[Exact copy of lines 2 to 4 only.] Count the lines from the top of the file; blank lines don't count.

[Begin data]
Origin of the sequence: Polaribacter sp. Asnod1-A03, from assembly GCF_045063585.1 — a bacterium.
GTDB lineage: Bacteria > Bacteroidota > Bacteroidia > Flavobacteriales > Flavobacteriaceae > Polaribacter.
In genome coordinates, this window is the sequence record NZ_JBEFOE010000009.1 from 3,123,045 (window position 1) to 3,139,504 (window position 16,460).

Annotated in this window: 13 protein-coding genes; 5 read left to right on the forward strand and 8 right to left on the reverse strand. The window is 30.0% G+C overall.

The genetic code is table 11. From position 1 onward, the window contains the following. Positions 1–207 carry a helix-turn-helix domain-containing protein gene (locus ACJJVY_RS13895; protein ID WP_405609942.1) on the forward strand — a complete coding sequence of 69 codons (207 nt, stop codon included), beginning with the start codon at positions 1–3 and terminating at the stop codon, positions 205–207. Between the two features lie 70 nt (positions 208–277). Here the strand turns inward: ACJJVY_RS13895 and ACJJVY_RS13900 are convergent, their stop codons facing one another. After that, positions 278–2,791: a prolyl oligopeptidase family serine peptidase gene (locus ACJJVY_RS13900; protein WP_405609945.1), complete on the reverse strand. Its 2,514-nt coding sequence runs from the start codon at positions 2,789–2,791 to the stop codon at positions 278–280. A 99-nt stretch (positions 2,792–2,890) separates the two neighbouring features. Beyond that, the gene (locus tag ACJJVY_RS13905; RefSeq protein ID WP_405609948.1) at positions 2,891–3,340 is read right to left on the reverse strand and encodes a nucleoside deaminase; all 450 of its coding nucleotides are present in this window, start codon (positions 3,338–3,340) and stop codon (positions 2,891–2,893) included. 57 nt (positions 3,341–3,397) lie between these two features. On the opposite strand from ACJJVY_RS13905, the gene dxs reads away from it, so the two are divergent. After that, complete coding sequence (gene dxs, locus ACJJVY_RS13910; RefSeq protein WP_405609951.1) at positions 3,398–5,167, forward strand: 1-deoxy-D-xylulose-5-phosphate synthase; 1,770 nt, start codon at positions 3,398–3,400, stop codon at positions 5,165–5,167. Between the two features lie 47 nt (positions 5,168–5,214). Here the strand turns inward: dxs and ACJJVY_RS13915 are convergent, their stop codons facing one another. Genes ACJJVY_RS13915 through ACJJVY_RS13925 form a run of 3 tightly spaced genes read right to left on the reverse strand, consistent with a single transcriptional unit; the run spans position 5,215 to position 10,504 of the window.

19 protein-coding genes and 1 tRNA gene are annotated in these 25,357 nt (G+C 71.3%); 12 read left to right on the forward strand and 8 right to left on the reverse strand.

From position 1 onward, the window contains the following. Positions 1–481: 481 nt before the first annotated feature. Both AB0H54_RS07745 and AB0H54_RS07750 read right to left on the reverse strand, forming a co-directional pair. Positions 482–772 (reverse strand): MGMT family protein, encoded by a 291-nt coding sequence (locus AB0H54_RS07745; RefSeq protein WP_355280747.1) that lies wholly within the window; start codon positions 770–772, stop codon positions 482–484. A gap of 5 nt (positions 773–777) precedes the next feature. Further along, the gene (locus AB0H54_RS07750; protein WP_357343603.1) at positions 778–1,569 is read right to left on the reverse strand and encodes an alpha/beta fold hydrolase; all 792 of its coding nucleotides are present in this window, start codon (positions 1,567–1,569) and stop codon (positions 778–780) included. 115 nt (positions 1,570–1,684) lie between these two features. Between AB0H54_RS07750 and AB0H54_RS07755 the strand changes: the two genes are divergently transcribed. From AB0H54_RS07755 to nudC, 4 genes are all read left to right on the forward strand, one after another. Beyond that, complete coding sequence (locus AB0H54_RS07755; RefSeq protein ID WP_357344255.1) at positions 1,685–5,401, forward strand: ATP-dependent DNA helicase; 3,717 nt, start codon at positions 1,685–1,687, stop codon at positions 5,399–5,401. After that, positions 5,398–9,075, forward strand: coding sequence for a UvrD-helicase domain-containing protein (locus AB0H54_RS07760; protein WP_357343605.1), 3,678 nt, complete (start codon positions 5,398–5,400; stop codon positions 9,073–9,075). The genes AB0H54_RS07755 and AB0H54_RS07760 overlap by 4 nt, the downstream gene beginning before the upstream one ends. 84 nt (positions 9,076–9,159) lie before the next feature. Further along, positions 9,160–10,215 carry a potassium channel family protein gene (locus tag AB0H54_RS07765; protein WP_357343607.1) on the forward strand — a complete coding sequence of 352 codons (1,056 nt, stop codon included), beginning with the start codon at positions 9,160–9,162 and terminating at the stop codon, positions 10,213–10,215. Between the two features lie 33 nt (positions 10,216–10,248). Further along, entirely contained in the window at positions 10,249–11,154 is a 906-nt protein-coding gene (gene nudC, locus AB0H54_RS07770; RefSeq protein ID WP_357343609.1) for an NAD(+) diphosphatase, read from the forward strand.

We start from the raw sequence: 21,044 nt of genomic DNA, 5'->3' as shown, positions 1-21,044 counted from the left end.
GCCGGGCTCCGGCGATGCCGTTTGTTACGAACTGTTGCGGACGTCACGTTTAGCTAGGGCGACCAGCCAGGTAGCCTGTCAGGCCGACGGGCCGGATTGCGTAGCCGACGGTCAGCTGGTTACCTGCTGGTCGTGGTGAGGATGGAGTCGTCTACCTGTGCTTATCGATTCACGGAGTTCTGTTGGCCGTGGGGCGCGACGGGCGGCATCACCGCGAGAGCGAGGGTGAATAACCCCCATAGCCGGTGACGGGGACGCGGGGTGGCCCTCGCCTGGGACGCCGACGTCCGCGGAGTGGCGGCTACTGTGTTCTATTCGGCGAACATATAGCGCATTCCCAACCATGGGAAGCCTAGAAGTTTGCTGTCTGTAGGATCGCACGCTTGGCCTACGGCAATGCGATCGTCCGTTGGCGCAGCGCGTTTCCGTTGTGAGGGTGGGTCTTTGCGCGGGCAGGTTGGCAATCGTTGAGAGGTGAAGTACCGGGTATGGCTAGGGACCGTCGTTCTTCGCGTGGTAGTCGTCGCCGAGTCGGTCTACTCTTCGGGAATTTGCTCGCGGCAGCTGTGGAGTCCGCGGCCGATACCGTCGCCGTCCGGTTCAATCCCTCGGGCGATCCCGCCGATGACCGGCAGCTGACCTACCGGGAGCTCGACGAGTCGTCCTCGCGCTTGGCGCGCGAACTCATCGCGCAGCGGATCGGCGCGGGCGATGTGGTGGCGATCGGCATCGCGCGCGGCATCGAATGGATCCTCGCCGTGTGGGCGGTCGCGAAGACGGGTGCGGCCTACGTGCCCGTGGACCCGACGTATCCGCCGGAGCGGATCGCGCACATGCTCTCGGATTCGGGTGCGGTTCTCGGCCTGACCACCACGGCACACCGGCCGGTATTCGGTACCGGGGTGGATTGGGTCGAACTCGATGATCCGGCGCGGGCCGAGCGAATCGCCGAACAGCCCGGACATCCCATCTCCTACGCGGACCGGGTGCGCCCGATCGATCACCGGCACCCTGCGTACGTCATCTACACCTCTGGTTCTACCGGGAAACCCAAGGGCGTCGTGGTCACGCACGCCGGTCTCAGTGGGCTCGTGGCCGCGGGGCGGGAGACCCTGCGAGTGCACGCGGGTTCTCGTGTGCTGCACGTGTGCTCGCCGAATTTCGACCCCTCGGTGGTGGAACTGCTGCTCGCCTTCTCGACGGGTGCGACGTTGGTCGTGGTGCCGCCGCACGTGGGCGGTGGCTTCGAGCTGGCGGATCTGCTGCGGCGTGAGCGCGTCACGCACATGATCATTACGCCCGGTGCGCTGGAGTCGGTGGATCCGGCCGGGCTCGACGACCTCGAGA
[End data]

GTDB lineage: Bacteria > Bacteroidota > Bacteroidia > Flavobacteriales > Flavobacteriaceae > Polaribacter.
In genome coordinates, this window is the sequence record NZ_JBEFOE010000009.1 from 3,123,045 (window position 1) to 3,139,504 (window position 16,460).

Annotated in this window: 13 protein-coding genes; 5 read left to right on the forward strand and 8 right to left on the reverse strand. The window is 30.0% G+C overall.